was informed before 3 p.m. that the DTH planned
to seek an injunction, no one represented die Uni
versity before Judge Thompson in Hillsborough.
Judges can issue temporary restraining orders
without hearing testimony from both sides of a
complaint. Chief Deputy N.C. Attorney General
Andrew Vanore Jr., said the University would
present its argument at the appropriate time.
“The University has not been heard,” he said.
“We will tell our story when it is appropriate to do
Vanore said he had been advised that student
hearings were postponed, but he had not seen the
injunction order and expected to review the case
Barrett said the hearings were closed to comply
with the Family Educational Rights and Privacy
Act, a federal law commonly known as the Buckley
The Instrument of Student Judicial Governance
also requires Undergraduate Court hearings to be
closed, Ban-ett said.
Fred Schroeder, dean of students, declined to
comment and referred all questions to University
legal counsel Susan Ehringhaus.
Student Attorney General David Huneycut also
referred all questions to Ehringhaus. “We are in the
process of litigation, and all questions must be
referred to University legal counsel,” he said.
Vanore, who has been with the attorney general’s
See COURT, Page 13
“We realized that we needed to do
more research on what other
campuses across the country are
doing for hate crime policies. ”
Advisor to Aaron Nelson
would not provide sufficient time to work out
the details. “We realized that we needed to do
more research on what other campuses across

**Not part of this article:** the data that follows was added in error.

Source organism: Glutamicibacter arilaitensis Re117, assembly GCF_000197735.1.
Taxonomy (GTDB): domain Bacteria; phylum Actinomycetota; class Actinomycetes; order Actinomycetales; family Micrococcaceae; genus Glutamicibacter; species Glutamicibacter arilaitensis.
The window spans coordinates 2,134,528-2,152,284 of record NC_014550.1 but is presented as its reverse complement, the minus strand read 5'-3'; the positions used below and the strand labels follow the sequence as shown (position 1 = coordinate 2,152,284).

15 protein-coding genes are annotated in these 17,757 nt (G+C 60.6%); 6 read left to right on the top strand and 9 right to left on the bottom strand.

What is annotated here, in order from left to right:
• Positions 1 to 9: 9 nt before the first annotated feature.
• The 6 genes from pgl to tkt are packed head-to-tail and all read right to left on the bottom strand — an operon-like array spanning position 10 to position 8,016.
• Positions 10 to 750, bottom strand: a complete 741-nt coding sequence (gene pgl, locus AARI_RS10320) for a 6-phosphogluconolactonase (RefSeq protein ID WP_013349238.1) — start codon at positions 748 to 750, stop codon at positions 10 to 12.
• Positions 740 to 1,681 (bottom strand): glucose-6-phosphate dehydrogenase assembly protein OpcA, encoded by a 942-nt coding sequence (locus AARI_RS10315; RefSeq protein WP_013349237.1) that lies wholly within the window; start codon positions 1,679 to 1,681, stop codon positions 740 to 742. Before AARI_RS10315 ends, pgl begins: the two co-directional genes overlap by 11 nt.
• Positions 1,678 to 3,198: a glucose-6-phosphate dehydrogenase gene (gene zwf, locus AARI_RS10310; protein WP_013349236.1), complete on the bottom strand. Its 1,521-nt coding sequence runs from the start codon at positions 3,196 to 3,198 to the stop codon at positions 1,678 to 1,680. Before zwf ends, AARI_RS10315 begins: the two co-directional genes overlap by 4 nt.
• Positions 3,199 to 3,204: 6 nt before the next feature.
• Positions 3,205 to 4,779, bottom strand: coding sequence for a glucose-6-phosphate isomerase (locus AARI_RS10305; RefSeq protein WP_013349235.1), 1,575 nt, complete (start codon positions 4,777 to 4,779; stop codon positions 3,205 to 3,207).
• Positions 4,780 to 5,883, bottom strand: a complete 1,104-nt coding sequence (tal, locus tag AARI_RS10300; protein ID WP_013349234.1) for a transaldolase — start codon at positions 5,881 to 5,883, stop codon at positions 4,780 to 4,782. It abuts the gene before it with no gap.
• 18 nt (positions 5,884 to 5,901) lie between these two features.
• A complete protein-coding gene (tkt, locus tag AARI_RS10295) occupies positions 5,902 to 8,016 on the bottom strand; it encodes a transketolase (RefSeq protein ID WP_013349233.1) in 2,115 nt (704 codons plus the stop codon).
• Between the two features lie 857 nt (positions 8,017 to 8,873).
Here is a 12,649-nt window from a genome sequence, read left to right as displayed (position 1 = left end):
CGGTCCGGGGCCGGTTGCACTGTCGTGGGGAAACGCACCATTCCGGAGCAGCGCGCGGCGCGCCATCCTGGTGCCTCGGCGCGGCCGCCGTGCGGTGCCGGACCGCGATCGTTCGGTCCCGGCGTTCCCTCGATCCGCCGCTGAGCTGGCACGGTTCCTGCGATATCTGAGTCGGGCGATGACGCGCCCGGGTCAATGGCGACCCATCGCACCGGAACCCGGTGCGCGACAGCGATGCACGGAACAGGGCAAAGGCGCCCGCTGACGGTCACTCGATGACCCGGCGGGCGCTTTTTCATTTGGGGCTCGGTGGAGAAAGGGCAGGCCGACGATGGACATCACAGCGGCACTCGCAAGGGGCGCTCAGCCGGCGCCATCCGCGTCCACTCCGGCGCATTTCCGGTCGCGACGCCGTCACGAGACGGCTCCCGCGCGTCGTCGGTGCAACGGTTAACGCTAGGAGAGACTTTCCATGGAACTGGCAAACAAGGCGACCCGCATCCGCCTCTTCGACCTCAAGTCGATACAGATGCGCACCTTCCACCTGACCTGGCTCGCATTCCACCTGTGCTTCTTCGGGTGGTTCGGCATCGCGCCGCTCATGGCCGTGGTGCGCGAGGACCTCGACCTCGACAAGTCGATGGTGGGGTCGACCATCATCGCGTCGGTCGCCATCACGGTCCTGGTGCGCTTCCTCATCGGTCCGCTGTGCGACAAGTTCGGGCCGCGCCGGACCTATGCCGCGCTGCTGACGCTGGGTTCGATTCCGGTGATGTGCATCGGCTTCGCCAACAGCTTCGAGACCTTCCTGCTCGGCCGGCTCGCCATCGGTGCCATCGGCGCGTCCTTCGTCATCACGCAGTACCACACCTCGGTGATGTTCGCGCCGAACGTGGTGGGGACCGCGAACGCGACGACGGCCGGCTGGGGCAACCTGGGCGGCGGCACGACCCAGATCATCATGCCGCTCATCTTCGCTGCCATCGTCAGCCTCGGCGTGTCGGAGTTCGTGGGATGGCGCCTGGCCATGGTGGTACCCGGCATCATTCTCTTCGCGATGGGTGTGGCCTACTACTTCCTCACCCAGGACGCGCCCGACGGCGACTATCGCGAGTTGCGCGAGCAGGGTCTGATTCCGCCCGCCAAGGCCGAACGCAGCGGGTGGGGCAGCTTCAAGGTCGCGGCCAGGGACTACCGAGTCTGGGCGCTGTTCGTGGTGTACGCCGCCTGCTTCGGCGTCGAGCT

the country are doing for hate crime policies, ” he
said. “We needed to make sure that we get
sound legal advice and that we don’t in any way
violate anyone’s First Amendment or any other
Let It Tow, Let It
Tow, Let It Tow
Ticketing and towing on
campus are on the rise
this spring. Page 3
Judicial Programs Officer Margaret Barrett reads a copy of Judge Jack Thompson's
temporary restraining order outside Steele Building on Wednesday.
Dervin said a committee, which will consist
of representatives from student government, the
Honor Court, the Division of Student Affairs
and other campus organizations, was being
formed to research hate crime codes at other
universities. Dervin said he thought the commit
tee would begin work in the near future and
continue through the summer to develop a pro
posal in time for the fall semester.
He said student government had sent Dean of
Students Frederic Schroeder a follow-up memo
randum containing the names of recommended
persons to serve on the committee. Schroeder
said he had received the memorandum contain
ing names of potential committee members, but
he said the committee had not yet been formed.
“The list had some excellent people, ” he said. “I
Heroic Fire Fighter Will Run
With Flame, Not Put It Out
BY ANGELA MOORE
Chief William Smith has dedicated 26
years of his life to putting out fires in
Chapel Hill, but this June, Smith will be
running down the town’s streets with an
open fire hazard the Olympic torch.
“I’ll be sure to keep it 36 inches away
from any combustibles," Smith said. “Es
Smith will be among five community
leaders who will be honored as torch bear
ers when the Olympic torch passes through